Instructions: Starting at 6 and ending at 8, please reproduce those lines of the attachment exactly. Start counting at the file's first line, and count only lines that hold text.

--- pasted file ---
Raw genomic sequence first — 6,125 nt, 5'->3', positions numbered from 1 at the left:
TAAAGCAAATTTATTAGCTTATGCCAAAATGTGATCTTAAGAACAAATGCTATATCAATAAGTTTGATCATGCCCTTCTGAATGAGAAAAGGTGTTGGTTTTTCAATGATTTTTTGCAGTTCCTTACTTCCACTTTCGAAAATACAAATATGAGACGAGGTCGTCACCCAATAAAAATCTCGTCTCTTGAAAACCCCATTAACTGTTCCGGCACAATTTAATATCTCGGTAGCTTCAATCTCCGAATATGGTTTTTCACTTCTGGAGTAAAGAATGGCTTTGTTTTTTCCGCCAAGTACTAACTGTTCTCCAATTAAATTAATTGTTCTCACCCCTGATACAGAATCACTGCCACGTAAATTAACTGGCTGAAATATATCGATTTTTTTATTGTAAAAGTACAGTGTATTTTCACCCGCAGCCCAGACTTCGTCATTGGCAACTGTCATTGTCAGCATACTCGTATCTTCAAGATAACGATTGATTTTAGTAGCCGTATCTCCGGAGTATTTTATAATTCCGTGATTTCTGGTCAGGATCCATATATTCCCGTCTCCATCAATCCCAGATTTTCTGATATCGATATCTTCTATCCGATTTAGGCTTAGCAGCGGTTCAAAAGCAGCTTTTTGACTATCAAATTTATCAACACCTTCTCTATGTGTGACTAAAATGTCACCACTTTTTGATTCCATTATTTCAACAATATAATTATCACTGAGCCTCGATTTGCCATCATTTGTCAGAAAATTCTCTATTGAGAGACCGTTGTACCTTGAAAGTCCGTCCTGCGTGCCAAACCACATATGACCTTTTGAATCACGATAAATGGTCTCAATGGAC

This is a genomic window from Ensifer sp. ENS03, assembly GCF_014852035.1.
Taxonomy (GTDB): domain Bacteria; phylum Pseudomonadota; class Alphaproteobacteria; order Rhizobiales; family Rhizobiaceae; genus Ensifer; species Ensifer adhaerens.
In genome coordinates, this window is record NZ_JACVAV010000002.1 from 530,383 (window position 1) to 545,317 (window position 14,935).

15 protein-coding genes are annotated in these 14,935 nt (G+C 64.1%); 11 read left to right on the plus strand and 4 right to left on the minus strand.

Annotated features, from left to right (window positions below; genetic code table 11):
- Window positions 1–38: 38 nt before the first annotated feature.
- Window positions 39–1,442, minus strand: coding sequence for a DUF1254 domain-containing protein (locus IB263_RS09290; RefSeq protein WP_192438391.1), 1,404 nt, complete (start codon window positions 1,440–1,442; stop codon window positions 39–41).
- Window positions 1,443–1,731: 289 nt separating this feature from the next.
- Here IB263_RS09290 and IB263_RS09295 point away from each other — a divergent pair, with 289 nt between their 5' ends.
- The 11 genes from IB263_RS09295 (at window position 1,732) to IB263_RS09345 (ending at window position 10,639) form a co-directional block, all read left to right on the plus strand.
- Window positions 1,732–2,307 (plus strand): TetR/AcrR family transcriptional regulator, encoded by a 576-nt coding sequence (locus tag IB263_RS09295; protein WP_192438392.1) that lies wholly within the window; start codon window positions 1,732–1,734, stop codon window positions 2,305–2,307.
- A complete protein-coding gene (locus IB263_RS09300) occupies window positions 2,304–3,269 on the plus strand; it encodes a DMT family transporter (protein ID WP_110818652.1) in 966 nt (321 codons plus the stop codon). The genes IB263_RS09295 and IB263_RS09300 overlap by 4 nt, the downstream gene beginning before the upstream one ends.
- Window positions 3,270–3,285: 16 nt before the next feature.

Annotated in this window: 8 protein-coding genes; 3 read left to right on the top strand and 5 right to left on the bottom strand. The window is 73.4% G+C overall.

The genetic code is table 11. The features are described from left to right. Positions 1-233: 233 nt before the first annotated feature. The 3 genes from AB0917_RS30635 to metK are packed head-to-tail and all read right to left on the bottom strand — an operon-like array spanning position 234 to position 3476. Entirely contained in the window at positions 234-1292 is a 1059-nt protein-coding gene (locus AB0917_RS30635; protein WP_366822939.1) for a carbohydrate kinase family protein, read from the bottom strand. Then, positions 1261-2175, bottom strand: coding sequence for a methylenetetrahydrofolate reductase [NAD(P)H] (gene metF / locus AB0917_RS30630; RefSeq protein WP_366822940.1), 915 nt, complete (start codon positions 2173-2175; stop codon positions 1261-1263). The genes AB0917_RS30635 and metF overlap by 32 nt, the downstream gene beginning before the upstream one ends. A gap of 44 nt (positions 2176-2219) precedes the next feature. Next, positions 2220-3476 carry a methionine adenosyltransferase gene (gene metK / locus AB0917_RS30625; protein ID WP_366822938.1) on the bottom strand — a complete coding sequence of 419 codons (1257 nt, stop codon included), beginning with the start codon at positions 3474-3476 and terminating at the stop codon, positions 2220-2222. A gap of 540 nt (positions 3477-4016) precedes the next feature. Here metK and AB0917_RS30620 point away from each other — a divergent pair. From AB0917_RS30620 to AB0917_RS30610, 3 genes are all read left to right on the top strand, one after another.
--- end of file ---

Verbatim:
15 protein-coding genes are annotated in these 14,935 nt (G+C 64.1%); 11 read left to right on the plus strand and 4 right to left on the minus strand.

Annotated features, from left to right (window positions below; genetic code table 11):
- Window positions 1–38: 38 nt before the first annotated feature.